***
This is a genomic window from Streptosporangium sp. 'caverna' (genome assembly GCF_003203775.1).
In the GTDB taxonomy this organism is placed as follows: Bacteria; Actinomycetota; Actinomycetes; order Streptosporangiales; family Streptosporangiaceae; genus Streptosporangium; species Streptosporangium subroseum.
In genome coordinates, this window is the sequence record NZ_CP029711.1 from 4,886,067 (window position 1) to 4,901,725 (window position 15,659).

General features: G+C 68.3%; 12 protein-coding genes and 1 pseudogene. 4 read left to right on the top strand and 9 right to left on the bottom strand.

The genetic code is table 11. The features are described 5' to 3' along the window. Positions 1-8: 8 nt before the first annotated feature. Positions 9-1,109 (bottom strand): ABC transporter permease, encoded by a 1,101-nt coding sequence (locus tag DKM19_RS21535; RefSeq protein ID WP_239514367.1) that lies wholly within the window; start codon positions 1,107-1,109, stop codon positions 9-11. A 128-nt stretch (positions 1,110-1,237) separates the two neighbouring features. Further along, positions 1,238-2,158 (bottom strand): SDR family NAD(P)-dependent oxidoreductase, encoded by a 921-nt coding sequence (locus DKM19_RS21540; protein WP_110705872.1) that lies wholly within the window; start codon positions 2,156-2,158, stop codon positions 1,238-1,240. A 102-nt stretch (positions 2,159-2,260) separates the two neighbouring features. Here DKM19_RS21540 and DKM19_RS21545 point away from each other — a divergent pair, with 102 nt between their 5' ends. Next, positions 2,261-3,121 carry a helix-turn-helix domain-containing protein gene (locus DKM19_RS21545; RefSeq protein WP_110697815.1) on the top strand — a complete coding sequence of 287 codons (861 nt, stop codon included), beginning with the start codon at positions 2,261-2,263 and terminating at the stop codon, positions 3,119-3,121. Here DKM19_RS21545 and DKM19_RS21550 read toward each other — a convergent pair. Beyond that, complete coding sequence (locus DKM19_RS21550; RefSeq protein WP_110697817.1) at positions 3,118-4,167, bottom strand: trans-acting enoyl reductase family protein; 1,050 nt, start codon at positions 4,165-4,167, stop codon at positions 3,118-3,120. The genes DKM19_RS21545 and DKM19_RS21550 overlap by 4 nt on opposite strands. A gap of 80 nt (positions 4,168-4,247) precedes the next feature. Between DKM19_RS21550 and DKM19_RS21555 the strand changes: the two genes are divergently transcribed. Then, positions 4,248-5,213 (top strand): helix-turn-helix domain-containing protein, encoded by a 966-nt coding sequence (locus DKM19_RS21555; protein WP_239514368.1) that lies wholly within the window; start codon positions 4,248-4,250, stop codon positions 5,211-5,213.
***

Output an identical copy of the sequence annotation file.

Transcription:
This is a genomic window from Streptosporangium sp. 'caverna' (genome assembly GCF_003203775.1).
In the GTDB taxonomy this organism is placed as follows: Bacteria; Actinomycetota; Actinomycetes; order Streptosporangiales; family Streptosporangiaceae; genus Streptosporangium; species Streptosporangium subroseum.
In genome coordinates, this window is the sequence record NZ_CP029711.1 from 4,886,067 (window position 1) to 4,901,725 (window position 15,659).

General features: G+C 68.3%; 12 protein-coding genes and 1 pseudogene. 4 read left to right on the top strand and 9 right to left on the bottom strand.

The genetic code is table 11. The features are described 5' to 3' along the window. Positions 1-8: 8 nt before the first annotated feature. Positions 9-1,109 (bottom strand): ABC transporter permease, encoded by a 1,101-nt coding sequence (locus tag DKM19_RS21535; RefSeq protein ID WP_239514367.1) that lies wholly within the window; start codon positions 1,107-1,109, stop codon positions 9-11. A 128-nt stretch (positions 1,110-1,237) separates the two neighbouring features. Further along, positions 1,238-2,158 (bottom strand): SDR family NAD(P)-dependent oxidoreductase, encoded by a 921-nt coding sequence (locus DKM19_RS21540; protein WP_110705872.1) that lies wholly within the window; start codon positions 2,156-2,158, stop codon positions 1,238-1,240. A 102-nt stretch (positions 2,159-2,260) separates the two neighbouring features. Here DKM19_RS21540 and DKM19_RS21545 point away from each other — a divergent pair, with 102 nt between their 5' ends. Next, positions 2,261-3,121 carry a helix-turn-helix domain-containing protein gene (locus DKM19_RS21545; RefSeq protein WP_110697815.1) on the top strand — a complete coding sequence of 287 codons (861 nt, stop codon included), beginning with the start codon at positions 2,261-2,263 and terminating at the stop codon, positions 3,119-3,121. Here DKM19_RS21545 and DKM19_RS21550 read toward each other — a convergent pair. Beyond that, complete coding sequence (locus DKM19_RS21550; RefSeq protein WP_110697817.1) at positions 3,118-4,167, bottom strand: trans-acting enoyl reductase family protein; 1,050 nt, start codon at positions 4,165-4,167, stop codon at positions 3,118-3,120. The genes DKM19_RS21545 and DKM19_RS21550 overlap by 4 nt on opposite strands. A gap of 80 nt (positions 4,168-4,247) precedes the next feature. Between DKM19_RS21550 and DKM19_RS21555 the strand changes: the two genes are divergently transcribed. Then, positions 4,248-5,213 (top strand): helix-turn-helix domain-containing protein, encoded by a 966-nt coding sequence (locus DKM19_RS21555; protein WP_239514368.1) that lies wholly within the window; start codon positions 4,248-4,250, stop codon positions 5,211-5,213.